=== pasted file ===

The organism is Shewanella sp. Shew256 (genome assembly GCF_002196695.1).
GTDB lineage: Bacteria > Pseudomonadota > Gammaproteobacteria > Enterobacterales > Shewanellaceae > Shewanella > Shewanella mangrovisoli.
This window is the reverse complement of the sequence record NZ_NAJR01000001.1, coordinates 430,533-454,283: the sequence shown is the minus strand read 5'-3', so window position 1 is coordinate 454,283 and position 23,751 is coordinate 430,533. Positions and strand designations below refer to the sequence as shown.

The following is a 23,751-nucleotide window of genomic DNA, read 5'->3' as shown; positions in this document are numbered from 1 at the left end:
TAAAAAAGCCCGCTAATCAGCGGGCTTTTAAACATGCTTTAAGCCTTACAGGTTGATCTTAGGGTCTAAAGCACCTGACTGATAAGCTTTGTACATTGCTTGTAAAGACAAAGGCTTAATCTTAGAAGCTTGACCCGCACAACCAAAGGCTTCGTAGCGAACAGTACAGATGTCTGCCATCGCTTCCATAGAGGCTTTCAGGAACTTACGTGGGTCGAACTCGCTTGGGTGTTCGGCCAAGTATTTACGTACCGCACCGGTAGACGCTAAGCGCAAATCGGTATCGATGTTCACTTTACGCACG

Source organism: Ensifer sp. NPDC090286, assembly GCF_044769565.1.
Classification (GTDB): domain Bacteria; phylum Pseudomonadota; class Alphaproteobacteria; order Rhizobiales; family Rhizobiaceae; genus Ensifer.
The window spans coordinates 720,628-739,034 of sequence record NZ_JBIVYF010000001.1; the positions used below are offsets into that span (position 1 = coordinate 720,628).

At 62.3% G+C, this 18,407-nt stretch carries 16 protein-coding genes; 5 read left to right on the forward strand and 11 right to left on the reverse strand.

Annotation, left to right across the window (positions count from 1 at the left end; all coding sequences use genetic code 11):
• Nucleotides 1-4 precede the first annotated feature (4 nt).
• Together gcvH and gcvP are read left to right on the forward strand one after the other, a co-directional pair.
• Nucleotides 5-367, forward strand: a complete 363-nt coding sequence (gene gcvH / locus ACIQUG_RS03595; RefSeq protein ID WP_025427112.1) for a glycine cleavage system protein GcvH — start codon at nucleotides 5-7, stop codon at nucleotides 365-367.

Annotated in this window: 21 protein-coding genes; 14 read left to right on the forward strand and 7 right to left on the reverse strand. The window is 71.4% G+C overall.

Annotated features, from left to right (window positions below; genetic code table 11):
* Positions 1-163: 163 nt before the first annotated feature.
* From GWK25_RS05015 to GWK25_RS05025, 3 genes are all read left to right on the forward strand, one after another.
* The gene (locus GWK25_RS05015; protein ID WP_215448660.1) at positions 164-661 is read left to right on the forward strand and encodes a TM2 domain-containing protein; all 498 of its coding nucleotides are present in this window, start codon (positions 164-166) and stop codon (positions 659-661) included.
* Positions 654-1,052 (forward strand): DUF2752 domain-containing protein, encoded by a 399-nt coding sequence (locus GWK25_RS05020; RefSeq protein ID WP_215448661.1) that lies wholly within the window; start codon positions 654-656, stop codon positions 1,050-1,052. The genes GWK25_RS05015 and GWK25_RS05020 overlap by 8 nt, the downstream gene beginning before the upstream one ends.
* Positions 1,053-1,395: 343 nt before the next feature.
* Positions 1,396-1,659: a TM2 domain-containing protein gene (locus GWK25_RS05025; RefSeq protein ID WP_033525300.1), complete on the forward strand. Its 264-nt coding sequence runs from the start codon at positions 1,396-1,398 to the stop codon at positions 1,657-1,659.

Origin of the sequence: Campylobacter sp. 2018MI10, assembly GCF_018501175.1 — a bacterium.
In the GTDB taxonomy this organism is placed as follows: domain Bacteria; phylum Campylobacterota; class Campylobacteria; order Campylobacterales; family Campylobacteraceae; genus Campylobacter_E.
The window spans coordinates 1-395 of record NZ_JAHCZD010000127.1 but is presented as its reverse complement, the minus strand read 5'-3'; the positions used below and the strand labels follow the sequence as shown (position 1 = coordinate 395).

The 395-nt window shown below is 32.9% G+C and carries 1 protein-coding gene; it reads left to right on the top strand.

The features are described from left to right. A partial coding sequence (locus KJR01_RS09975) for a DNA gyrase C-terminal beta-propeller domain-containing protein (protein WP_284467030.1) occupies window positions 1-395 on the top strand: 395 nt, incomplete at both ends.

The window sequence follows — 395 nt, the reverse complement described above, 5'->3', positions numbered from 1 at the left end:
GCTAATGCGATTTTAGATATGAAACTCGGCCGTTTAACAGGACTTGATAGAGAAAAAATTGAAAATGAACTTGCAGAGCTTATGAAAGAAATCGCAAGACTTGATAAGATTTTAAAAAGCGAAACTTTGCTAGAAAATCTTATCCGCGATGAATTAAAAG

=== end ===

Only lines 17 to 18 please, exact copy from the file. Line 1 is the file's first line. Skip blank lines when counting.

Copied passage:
* From GWK25_RS05015 to GWK25_RS05025, 3 genes are all read left to right on the forward strand, one after another.
* The gene (locus GWK25_RS05015; protein ID WP_215448660.1) at positions 164-661 is read left to right on the forward strand and encodes a TM2 domain-containing protein; all 498 of its coding nucleotides are present in this window, start codon (positions 164-166) and stop codon (positions 659-661) included.